According to the tradition perpetuated by Manetho, the first temple in Egypt was erected at Memphis, that city of great builders, to the god Ptah at the command of King Mena. It is thus suggested that the town and the god of the ruling caste existed when the Horite sun worshippers moved northward on their campaign of conquest. As has been shown, Mena also gave diplomatic recognition to Neith, the earth goddess of the Libyans, "the green lady" of Egypt, who resembles somewhat the fairy, and especially the banshee, of the Iberians and their Celtic conquerors.

The Ptah worshippers were probably not the founders of Memphis. An earlier deity associated with the city is the dreaded Sokar (Seker). He was a god of the dead, and in the complex mythology of later times his habitation was located in the fifth hour-division of night.  When sun worship became general in the Nile valley Sokar was identified with the small winter sun, as Horus was with the large sun of summer. But the winged and three-headed monster god, with serpent body, suffers complete loss of physical identity when merged with the elfin deity of Memphis. Ptah-Sokar is depicted as a dwarf and one of the Khnûmû. Another form of Sokar is a hawk, of different aspect to the Horus hawk, which appears perched on the Ra boat at night with a sun disk upon its head. 

Ptah-Sokar was in time merged with the agricultural

Osiris whose spirit passed from Pharaoh to Pharaoh. Ptah-Osiris was depicted as a human-sized mummy, swathed and mute, holding firmly in his hands before him the Osirian dadu (pillar) symbol. The triad, Ptah-Sokar-Osiris, gives us a combined deity who is a creator, a judge of the dead, and a traditional king of Egypt. The influence of the sun cult prevailed when Sokar and Osiris were associated with the worship of Ra.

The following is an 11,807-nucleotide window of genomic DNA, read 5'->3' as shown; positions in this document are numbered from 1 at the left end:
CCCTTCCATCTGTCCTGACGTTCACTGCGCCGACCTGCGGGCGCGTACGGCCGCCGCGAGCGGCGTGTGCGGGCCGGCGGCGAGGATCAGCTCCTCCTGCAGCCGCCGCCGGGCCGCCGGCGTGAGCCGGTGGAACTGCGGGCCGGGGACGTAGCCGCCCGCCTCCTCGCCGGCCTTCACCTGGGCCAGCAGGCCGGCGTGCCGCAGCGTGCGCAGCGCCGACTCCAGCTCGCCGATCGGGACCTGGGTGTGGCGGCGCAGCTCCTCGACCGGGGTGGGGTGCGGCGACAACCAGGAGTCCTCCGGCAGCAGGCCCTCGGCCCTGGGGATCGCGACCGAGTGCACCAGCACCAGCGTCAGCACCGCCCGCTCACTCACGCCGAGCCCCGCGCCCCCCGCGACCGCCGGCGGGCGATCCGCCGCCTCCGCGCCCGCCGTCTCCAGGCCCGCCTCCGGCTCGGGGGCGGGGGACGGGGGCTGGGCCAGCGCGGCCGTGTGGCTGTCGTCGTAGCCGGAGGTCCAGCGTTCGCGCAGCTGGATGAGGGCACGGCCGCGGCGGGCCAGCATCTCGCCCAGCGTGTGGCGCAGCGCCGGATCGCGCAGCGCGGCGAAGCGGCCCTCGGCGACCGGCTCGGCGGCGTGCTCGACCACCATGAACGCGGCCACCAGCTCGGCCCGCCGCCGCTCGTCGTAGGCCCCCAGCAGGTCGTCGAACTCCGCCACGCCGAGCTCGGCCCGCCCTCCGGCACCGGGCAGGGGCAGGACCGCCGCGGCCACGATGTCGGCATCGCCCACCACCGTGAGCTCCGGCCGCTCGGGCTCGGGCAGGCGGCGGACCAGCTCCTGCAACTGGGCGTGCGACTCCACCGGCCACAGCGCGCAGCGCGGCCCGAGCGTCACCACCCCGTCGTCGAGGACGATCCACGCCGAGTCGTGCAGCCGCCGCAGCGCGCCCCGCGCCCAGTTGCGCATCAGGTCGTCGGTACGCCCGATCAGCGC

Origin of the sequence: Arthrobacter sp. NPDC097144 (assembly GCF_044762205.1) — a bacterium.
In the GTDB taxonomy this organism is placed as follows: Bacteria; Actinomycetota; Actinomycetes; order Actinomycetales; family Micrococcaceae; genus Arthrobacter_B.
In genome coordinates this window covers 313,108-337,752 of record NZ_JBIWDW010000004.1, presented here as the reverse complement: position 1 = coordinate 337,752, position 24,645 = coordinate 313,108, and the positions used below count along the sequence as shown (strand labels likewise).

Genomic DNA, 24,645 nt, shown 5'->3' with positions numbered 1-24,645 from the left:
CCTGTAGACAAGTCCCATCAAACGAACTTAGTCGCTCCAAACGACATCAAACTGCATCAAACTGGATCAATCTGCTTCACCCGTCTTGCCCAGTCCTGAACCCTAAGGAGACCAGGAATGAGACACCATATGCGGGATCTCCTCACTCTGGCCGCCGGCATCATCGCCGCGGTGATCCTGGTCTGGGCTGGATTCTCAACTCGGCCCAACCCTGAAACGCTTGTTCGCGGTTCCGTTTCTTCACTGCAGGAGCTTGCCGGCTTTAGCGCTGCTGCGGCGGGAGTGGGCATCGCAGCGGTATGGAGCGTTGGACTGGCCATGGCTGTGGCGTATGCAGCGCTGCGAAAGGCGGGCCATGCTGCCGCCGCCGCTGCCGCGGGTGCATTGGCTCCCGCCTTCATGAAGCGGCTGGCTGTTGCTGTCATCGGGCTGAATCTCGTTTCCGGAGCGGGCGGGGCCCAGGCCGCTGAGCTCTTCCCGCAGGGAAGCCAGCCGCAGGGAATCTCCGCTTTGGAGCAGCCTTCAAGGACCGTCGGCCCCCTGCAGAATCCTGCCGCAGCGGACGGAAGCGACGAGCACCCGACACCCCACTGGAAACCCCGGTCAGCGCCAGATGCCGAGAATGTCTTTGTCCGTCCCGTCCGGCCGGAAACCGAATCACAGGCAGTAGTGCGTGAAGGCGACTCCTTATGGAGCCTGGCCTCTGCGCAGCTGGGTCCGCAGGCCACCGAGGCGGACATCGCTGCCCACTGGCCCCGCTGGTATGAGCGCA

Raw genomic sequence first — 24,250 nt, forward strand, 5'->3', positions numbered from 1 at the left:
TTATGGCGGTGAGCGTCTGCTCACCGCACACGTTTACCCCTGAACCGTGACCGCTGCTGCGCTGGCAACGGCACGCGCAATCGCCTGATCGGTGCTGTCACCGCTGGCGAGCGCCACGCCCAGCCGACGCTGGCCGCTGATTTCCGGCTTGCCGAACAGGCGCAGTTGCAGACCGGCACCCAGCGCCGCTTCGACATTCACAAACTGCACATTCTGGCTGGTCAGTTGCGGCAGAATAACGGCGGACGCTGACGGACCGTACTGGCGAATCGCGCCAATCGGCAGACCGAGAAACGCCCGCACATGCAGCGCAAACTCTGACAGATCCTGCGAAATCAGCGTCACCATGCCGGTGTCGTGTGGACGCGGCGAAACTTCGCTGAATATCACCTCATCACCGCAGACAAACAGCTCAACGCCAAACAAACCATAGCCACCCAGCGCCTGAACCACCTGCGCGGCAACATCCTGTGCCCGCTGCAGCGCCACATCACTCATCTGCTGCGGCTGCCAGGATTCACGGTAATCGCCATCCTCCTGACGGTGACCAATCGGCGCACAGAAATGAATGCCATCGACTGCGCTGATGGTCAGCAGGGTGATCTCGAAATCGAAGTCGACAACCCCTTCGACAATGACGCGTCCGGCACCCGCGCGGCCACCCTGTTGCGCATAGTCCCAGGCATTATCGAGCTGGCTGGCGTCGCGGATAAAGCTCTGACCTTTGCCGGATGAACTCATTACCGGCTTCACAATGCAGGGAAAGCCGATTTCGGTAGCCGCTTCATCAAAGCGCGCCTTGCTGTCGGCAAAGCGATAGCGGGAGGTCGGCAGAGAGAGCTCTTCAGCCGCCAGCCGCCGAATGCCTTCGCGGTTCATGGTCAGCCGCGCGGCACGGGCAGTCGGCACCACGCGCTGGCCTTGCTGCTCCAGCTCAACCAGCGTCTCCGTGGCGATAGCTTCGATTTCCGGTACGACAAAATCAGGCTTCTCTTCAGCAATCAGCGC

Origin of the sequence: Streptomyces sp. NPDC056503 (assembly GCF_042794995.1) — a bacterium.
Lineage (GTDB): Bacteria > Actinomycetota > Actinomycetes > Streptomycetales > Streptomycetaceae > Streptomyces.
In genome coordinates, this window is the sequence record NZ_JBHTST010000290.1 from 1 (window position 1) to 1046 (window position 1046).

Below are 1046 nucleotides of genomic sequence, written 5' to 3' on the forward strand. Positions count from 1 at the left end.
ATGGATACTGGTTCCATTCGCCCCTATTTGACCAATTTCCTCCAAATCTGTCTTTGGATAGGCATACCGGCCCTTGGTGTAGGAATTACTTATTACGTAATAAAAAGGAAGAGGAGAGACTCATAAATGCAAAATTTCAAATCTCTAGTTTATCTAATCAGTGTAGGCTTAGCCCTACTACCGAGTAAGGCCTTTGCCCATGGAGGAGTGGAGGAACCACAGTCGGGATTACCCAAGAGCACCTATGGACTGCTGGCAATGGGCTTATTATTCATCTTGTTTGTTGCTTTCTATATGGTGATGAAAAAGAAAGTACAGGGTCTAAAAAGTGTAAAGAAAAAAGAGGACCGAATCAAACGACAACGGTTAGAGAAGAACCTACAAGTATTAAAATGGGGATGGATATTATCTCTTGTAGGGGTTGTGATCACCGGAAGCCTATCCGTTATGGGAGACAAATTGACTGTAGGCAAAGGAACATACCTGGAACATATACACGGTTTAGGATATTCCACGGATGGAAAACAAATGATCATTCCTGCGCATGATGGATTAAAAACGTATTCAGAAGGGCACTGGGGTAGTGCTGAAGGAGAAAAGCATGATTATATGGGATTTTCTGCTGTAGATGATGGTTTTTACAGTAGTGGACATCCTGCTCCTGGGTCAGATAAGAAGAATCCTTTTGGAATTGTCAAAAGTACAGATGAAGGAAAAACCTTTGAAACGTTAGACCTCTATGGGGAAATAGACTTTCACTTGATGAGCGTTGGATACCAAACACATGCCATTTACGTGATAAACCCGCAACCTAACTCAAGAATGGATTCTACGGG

Memphis, the city of Ptah, ultimately became the capital of United Egypt. It was then at the height of its glory; a great civilization had evolved. Unfortunately, however, we are unable to trace its progress, because the records are exceedingly scanty. Fine workmanship in stone, exquisite pottery, &c., indicate the advanced character of the times, but it is impossible to construct from these alone an orderly historical narrative. We have also the traditions preserved by Manetho. Much of what he tells us, however, belongs to the domain of folklore. We learn, for instance, that for nearly a fortnight the Nile ran with honey, and that one of the Pharaohs, who was a giant about 9 feet high, was "a most dangerous man". It is impossible to confirm whether a great earthquake occurred in the Delta region, where the ground is said to have yawned and swallowed many of the people, or whether a famine occurred in the reign of one pharaoh and a great plague in that of another, and if King Aha really engaged his leisure moments compiling works on anatomy. The story of a Libyan revolt at a later period may have had foundation in fact, but the explanation that the rebels broke into flight because the moon suddenly attained enormous dimensions shows how myth and history were inextricably intertwined.